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  5. True, almost all "models" in social sciences are quantitative parables. While real models have greater or smaller predictive power, parables have not. Are we ready to deal with the implications of this fact? For instance, can we base our policy recommendations on parables - quantitative or not?

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  6. Pardon my econometric rustiness (exacerbated by being out of Academia and in Industry), but couldn't you just cointegrate this sucker?

    More broadly, when there is a cointegrating relationship b/w the variables, is the point about the perils of first-differencing less valid?

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    1. You should read Lucas' paper :D

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    2. "when there is a cointegrating relationship b/w the variables, is the point about the perils of first-differencing less valid?"

      No, the opposite is true. When the variables are cointegrated then the level regression is correctly specified and if you difference then you introduce a unit root that destroys your regression.

      The whole point here is that money demand is cointegrated with the interest rate so you don't want to difference your data.

      You could view differencing as an attempt to find a cointegrating relationship if one isn't already there, the non-stationary variable is cointegrated with its own lagged value.

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  7. Why would the textbook say to take differences? You only do that if the processes are non sationary, but they look broadly stationary to me.

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  8. 1. Two curves you show in the upper panel are obviously not stationary ones and any unit root test would confirm that assertion.

    2. For two not stationary time series to be linked by a valid correlation relation, i.e. by a link confirmed by methods from textbooks, it should be a linear combination of those two series which has a I(0) residual error time series. It is necessary since the non stationary time series will diverge in the long run if the residual error is not a I(0).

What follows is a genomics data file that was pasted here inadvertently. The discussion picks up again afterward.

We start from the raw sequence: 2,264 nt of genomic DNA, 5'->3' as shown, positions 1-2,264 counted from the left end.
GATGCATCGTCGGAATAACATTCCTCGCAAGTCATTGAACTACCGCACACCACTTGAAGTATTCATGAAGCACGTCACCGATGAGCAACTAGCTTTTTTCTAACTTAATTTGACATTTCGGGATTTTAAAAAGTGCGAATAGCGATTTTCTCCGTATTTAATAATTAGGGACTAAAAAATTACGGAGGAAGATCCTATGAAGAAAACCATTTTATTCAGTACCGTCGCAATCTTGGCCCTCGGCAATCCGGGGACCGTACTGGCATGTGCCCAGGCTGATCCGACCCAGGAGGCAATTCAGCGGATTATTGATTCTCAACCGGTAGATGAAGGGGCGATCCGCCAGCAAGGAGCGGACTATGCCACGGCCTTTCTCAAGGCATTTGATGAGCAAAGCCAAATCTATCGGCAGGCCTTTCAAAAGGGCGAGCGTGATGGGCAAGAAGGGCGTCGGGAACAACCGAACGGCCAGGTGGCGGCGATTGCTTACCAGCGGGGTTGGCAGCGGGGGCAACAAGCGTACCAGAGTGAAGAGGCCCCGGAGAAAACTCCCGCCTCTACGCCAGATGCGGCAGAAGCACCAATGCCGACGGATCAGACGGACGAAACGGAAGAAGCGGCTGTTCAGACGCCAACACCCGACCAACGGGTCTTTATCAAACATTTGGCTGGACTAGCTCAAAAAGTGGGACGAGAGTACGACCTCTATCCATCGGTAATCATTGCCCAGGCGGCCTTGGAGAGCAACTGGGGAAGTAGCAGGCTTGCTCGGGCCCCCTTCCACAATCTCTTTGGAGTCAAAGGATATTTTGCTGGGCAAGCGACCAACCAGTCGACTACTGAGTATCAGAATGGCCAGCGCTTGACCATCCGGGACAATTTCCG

3. The lower panel shows that there is no linear relation between the original (not stationary) times series which provides an I(0) residual error. This means that one should not use the link between the original time series as obtained by linear regression in the long run. Coefficients of linear regresion are biased and the relation will not guarantee the convergence of the nonstationary time series. Thus, there is no link in the long run despite you may "see"it in the short run.

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    1. "The lower panel shows that there is no linear relation between the original (not stationary) times series which provides an I(0) residual error."

      The lower panel shows no such thing, in fact in the note Cochrane displays 4 year difference that have a very tight correlation and a clearly stationary residual. In the long run the regression is valid.

      Thus, there is a link in the long run despite the fact that you may not "see" it in the high frequency differenced data.

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  9. I agree with Ivan, original series are non-stationary thus the regression results may be spurious in levels. If the series are cointegrated then the levels regression correspond to the cointegration vector regression. Thus if the series are cointegrated , there is not need for differences. But if the series are not cointegrated, then we need to differentiate.

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  10. With all due respect I agree with some people above. You are missing co-integration which is a reasonable prior if you have in mind some monetary models with frictions